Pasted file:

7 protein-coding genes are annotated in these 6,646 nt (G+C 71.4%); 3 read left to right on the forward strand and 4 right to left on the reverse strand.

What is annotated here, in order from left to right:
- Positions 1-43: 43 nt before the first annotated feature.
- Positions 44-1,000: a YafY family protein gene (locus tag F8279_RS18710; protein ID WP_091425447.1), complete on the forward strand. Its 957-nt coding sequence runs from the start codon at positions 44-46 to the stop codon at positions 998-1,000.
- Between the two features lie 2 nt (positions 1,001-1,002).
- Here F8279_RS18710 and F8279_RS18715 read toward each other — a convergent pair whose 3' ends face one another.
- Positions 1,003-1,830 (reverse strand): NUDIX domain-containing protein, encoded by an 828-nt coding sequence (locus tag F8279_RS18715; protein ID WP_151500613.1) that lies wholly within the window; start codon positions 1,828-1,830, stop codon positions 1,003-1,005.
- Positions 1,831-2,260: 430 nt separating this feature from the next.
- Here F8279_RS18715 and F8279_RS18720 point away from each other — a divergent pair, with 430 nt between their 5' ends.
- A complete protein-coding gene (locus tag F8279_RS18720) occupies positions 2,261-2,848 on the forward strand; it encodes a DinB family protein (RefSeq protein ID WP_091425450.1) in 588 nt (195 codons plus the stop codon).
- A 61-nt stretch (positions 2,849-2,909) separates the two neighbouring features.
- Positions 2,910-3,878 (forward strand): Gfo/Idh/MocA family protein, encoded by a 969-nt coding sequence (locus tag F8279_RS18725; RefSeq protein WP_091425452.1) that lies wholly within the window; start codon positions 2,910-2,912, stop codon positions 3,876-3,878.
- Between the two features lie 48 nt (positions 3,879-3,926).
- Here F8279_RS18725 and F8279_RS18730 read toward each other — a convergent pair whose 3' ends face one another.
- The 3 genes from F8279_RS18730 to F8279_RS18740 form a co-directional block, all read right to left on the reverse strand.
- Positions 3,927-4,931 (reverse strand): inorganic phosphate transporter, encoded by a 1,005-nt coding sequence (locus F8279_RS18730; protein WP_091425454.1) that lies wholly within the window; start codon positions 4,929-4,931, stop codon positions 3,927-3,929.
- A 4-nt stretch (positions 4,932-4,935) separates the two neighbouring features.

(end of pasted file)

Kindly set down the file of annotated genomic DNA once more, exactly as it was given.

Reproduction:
7 protein-coding genes are annotated in these 6,646 nt (G+C 71.4%); 3 read left to right on the forward strand and 4 right to left on the reverse strand.

What is annotated here, in order from left to right:
- Positions 1-43: 43 nt before the first annotated feature.
- Positions 44-1,000: a YafY family protein gene (locus tag F8279_RS18710; protein ID WP_091425447.1), complete on the forward strand. Its 957-nt coding sequence runs from the start codon at positions 44-46 to the stop codon at positions 998-1,000.
- Between the two features lie 2 nt (positions 1,001-1,002).
- Here F8279_RS18710 and F8279_RS18715 read toward each other — a convergent pair whose 3' ends face one another.
- Positions 1,003-1,830 (reverse strand): NUDIX domain-containing protein, encoded by an 828-nt coding sequence (locus tag F8279_RS18715; protein ID WP_151500613.1) that lies wholly within the window; start codon positions 1,828-1,830, stop codon positions 1,003-1,005.
- Positions 1,831-2,260: 430 nt separating this feature from the next.
- Here F8279_RS18715 and F8279_RS18720 point away from each other — a divergent pair, with 430 nt between their 5' ends.
- A complete protein-coding gene (locus tag F8279_RS18720) occupies positions 2,261-2,848 on the forward strand; it encodes a DinB family protein (RefSeq protein ID WP_091425450.1) in 588 nt (195 codons plus the stop codon).
- A 61-nt stretch (positions 2,849-2,909) separates the two neighbouring features.
- Positions 2,910-3,878 (forward strand): Gfo/Idh/MocA family protein, encoded by a 969-nt coding sequence (locus tag F8279_RS18725; RefSeq protein WP_091425452.1) that lies wholly within the window; start codon positions 2,910-2,912, stop codon positions 3,876-3,878.
- Between the two features lie 48 nt (positions 3,879-3,926).
- Here F8279_RS18725 and F8279_RS18730 read toward each other — a convergent pair whose 3' ends face one another.
- The 3 genes from F8279_RS18730 to F8279_RS18740 form a co-directional block, all read right to left on the reverse strand.
- Positions 3,927-4,931 (reverse strand): inorganic phosphate transporter, encoded by a 1,005-nt coding sequence (locus F8279_RS18730; protein WP_091425454.1) that lies wholly within the window; start codon positions 4,929-4,931, stop codon positions 3,927-3,929.
- A 4-nt stretch (positions 4,932-4,935) separates the two neighbouring features.